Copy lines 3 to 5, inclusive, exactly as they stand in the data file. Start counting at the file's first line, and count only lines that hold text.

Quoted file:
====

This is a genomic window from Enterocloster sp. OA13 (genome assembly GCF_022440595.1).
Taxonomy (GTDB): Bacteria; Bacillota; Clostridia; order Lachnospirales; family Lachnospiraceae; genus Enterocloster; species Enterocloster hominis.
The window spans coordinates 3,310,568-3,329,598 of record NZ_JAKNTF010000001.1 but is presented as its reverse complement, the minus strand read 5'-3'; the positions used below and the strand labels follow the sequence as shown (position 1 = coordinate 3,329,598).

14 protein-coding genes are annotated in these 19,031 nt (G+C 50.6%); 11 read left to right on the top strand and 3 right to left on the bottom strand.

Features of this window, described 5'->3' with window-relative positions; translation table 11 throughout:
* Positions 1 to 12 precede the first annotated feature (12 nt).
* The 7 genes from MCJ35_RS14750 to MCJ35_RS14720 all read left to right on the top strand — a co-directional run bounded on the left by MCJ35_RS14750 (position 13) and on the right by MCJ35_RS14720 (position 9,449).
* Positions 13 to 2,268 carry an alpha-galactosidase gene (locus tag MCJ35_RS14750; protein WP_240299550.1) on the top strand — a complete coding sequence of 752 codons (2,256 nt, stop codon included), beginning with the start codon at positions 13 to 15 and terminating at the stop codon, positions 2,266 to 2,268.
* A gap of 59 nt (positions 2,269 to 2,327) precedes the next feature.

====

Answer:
The window spans coordinates 3,310,568-3,329,598 of record NZ_JAKNTF010000001.1 but is presented as its reverse complement, the minus strand read 5'-3'; the positions used below and the strand labels follow the sequence as shown (position 1 = coordinate 3,329,598).

14 protein-coding genes are annotated in these 19,031 nt (G+C 50.6%); 11 read left to right on the top strand and 3 right to left on the bottom strand.

Features of this window, described 5'->3' with window-relative positions; translation table 11 throughout: